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Plant Reproduction

Plants are altruistic–Sharing more food with siblings Plants are altruistic–Sharing more food with siblings Do plants perform best with family or strangers? The findings of the new study suggest that plants, like humans and animals, have the ability to be altruistic. By studying the fertilized seeds of corn, scientists from the University of Colarado, have discovered a form of plant altruism. A corn seed contains an embryo and corresponding bit of tissue called endosperm, which feeds the embryo as the seed grows. The study found fertilized seeds sharing the same mother and father were heavier than those with an embryo and endosperm from genetically different parents. This suggests an endosperm is more likely to cooperate and share more food with a genetically related embryo. In this chapter, we will explore the reproductive biology of plants in much greater detail.

Learning Objectives

After completing the topic, the student will be able to:

  • Define “vegetative propagation” of plants and list different methods of vegetative propagation for obtaining desired characteristics in horticulture and in agriculture.
  • Define and discuss the term “tissue culture” and appreciate the importance of this phenomenon.
  • Identify the reproductive organs of flower and Explore how sexual reproduction occurs in plants.
  • Analyze how male and female gametes are formed in a flower.
  • Define and distinguish self–pollination and cross pollination and list different types of cross pollination methods.
  • Investigate the difference between pollination and fertilization in flowering plants.
  • Systematize the main stages of germination of a seed and understand the types of germination methods.
  • Define and discuss the terms Apomixis and Polyembryony and appreciate the significance of apomixes.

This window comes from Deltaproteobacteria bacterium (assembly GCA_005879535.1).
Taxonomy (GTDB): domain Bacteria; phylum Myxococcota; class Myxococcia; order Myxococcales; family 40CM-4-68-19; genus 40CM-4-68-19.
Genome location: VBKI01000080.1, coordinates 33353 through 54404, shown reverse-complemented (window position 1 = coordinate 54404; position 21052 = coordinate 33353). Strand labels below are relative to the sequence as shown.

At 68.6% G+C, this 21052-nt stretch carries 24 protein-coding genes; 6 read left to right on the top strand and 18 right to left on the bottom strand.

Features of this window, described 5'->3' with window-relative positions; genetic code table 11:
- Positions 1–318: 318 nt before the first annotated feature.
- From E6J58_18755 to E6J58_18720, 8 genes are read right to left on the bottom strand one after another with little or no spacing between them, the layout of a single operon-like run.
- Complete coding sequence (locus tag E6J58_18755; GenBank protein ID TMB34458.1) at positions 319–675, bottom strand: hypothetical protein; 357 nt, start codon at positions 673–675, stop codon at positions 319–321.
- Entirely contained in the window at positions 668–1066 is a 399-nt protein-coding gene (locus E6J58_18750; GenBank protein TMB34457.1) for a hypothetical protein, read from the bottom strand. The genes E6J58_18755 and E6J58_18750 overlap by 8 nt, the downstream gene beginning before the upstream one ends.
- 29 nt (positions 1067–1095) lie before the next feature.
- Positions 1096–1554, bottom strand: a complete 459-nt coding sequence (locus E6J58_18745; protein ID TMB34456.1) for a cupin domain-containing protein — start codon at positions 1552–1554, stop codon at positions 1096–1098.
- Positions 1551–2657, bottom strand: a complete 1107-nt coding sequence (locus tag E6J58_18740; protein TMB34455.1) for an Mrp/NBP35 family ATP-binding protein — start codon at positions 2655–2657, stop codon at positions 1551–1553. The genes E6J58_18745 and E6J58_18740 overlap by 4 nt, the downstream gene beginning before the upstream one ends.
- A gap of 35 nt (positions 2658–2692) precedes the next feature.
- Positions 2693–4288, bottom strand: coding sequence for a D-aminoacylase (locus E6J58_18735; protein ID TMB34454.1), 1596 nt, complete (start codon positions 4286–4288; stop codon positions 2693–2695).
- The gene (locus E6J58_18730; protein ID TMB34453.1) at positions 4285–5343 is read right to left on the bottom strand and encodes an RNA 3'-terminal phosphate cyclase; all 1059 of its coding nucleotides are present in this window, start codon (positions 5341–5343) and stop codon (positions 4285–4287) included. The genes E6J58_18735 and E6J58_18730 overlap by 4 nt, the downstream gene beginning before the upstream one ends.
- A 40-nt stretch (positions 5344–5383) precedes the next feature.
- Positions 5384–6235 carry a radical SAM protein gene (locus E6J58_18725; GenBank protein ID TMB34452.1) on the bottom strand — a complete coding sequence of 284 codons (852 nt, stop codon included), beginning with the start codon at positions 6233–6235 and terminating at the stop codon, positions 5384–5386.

Tulip flower Tulip flower (Tulipa ′Queen of the Night′). Close up of the flower′s reproductive structures Flowering plants are the dominant plant form on land and they reproduce by sexual and asexual means. Often their most distinguishing feature is their reproductive organs, commonly called flowers.
Plant Reproduction

Reproduction is the biological process by which new individual organisms are produced. Reproduction is a fundamental feature of all known life; each individual organism exists as the result of reproduction. The known methods of reproduction are broadly grouped into two main types: sexual and asexual.

Plants create more of their own kind by either sexual reproduction or asexual reproduction. In sexual reproduction, a male sperm cell joins with a female egg cell to produce a new plant. Both the egg and the sperm cells contain genes (hereditary material). Genes determine many of the characteristics of a plant. A plant that is produced by sexual reproduction inherits genes from both parent plants. It is a unique individual and has traits that may be different from either parent.

Sexual reproduction in flowering plants involves the production of male and female gametes, the transfer of the male gametes to the female ovules in a process called pollination. After pollination occurs, fertilization happens and the ovules grow into seeds within a fruit. After the seeds are ready for dispersal, the fruit ripens and by various means the seeds are freed from the fruit and after varying amounts of time and under specific conditions the seeds germinate and grow into the next generation.

Asexual reproduction can occur in many ways. It often involves the division of one plant into one or more parts that become new plants. These plants inherit genes from only one parent and have exactly the same characteristics as the parent plant. This type of asexual reproduction is called vegetative propagation. Many plants reproduce both sexually and by vegetative propagation.

Insects attracted Insects attracted to the showy flowers carried out pollination Some insect groups, such as bees, originated after flowering plants, their members developing mouthpart structures and behavior specialized for pollination.
Evolutionary significance of plant reproduction

The incredibly attractive, colorful, and unique features of the most abundant and diverse group of plants—the flowering (angiosperms)—are believed to have evolved primarily to maximize the efficiency and speed of outcross reproduction. Each major burst of angiosperm evolution was a co- evolutionary episode with associated animals, primarily insects, which were exploited to disperse pollen and seeds in ever more efficient and diverse ways.

The major fragment of angiosperm evolution was the appearance of the closed carpel together with showy flowers that were radially symmetrical . The closed carpel prevented self-fertilization through recognition and blocking of self pollen within the specialized conducting tissue of the style. Insects attracted to the showy flowers carried pollen between plants less wastefully than wind, and the radial symmetry accommodated insects of many sizes and shapes, thus succeeding pollination.

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